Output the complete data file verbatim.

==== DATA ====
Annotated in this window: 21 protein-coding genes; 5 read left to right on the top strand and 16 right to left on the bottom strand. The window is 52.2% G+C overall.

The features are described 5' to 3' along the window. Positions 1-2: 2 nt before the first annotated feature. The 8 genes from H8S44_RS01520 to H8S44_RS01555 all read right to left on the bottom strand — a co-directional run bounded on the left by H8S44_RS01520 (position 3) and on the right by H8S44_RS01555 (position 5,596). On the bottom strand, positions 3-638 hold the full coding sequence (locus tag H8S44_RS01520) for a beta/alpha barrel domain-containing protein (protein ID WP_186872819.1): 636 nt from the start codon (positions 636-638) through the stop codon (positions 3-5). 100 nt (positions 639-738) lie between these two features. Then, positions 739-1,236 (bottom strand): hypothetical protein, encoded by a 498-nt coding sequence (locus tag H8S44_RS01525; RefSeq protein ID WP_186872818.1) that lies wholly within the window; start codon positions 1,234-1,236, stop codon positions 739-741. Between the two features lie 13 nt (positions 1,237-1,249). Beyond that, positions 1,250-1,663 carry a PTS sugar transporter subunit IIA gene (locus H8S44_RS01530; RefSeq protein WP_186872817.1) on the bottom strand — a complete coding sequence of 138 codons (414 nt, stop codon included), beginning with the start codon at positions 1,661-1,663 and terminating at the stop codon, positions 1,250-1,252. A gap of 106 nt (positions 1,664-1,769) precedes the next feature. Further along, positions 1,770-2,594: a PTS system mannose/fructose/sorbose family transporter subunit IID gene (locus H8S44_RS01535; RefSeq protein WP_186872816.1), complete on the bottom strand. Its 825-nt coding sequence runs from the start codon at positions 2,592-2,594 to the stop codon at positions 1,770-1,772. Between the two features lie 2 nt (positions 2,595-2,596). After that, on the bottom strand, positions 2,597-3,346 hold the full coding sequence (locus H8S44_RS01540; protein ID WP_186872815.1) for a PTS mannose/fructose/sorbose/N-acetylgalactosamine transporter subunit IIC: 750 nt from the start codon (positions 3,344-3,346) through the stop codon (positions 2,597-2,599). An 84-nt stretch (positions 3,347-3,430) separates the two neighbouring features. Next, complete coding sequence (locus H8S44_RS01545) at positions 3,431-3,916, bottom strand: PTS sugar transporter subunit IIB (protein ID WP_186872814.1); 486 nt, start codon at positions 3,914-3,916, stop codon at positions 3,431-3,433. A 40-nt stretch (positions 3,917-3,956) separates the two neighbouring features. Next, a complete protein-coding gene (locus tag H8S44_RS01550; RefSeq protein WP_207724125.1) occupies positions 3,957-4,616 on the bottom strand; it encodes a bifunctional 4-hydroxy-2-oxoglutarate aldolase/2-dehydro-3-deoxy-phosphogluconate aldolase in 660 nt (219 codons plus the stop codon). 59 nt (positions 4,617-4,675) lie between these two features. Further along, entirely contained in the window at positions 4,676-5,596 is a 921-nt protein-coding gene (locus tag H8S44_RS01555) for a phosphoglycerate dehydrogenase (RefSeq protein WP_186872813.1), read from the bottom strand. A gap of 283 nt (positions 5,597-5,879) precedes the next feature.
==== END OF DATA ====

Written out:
Annotated in this window: 21 protein-coding genes; 5 read left to right on the top strand and 16 right to left on the bottom strand. The window is 52.2% G+C overall.

The features are described 5' to 3' along the window. Positions 1-2: 2 nt before the first annotated feature. The 8 genes from H8S44_RS01520 to H8S44_RS01555 all read right to left on the bottom strand — a co-directional run bounded on the left by H8S44_RS01520 (position 3) and on the right by H8S44_RS01555 (position 5,596). On the bottom strand, positions 3-638 hold the full coding sequence (locus tag H8S44_RS01520) for a beta/alpha barrel domain-containing protein (protein ID WP_186872819.1): 636 nt from the start codon (positions 636-638) through the stop codon (positions 3-5). 100 nt (positions 639-738) lie between these two features. Then, positions 739-1,236 (bottom strand): hypothetical protein, encoded by a 498-nt coding sequence (locus tag H8S44_RS01525; RefSeq protein ID WP_186872818.1) that lies wholly within the window; start codon positions 1,234-1,236, stop codon positions 739-741. Between the two features lie 13 nt (positions 1,237-1,249). Beyond that, positions 1,250-1,663 carry a PTS sugar transporter subunit IIA gene (locus H8S44_RS01530; RefSeq protein WP_186872817.1) on the bottom strand — a complete coding sequence of 138 codons (414 nt, stop codon included), beginning with the start codon at positions 1,661-1,663 and terminating at the stop codon, positions 1,250-1,252. A gap of 106 nt (positions 1,664-1,769) precedes the next feature. Further along, positions 1,770-2,594: a PTS system mannose/fructose/sorbose family transporter subunit IID gene (locus H8S44_RS01535; RefSeq protein WP_186872816.1), complete on the bottom strand. Its 825-nt coding sequence runs from the start codon at positions 2,592-2,594 to the stop codon at positions 1,770-1,772. Between the two features lie 2 nt (positions 2,595-2,596). After that, on the bottom strand, positions 2,597-3,346 hold the full coding sequence (locus H8S44_RS01540; protein ID WP_186872815.1) for a PTS mannose/fructose/sorbose/N-acetylgalactosamine transporter subunit IIC: 750 nt from the start codon (positions 3,344-3,346) through the stop codon (positions 2,597-2,599). An 84-nt stretch (positions 3,347-3,430) separates the two neighbouring features. Next, complete coding sequence (locus H8S44_RS01545) at positions 3,431-3,916, bottom strand: PTS sugar transporter subunit IIB (protein ID WP_186872814.1); 486 nt, start codon at positions 3,914-3,916, stop codon at positions 3,431-3,433. A 40-nt stretch (positions 3,917-3,956) separates the two neighbouring features. Next, a complete protein-coding gene (locus tag H8S44_RS01550; RefSeq protein WP_207724125.1) occupies positions 3,957-4,616 on the bottom strand; it encodes a bifunctional 4-hydroxy-2-oxoglutarate aldolase/2-dehydro-3-deoxy-phosphogluconate aldolase in 660 nt (219 codons plus the stop codon). 59 nt (positions 4,617-4,675) lie between these two features. Further along, entirely contained in the window at positions 4,676-5,596 is a 921-nt protein-coding gene (locus tag H8S44_RS01555) for a phosphoglycerate dehydrogenase (RefSeq protein WP_186872813.1), read from the bottom strand. A gap of 283 nt (positions 5,597-5,879) precedes the next feature.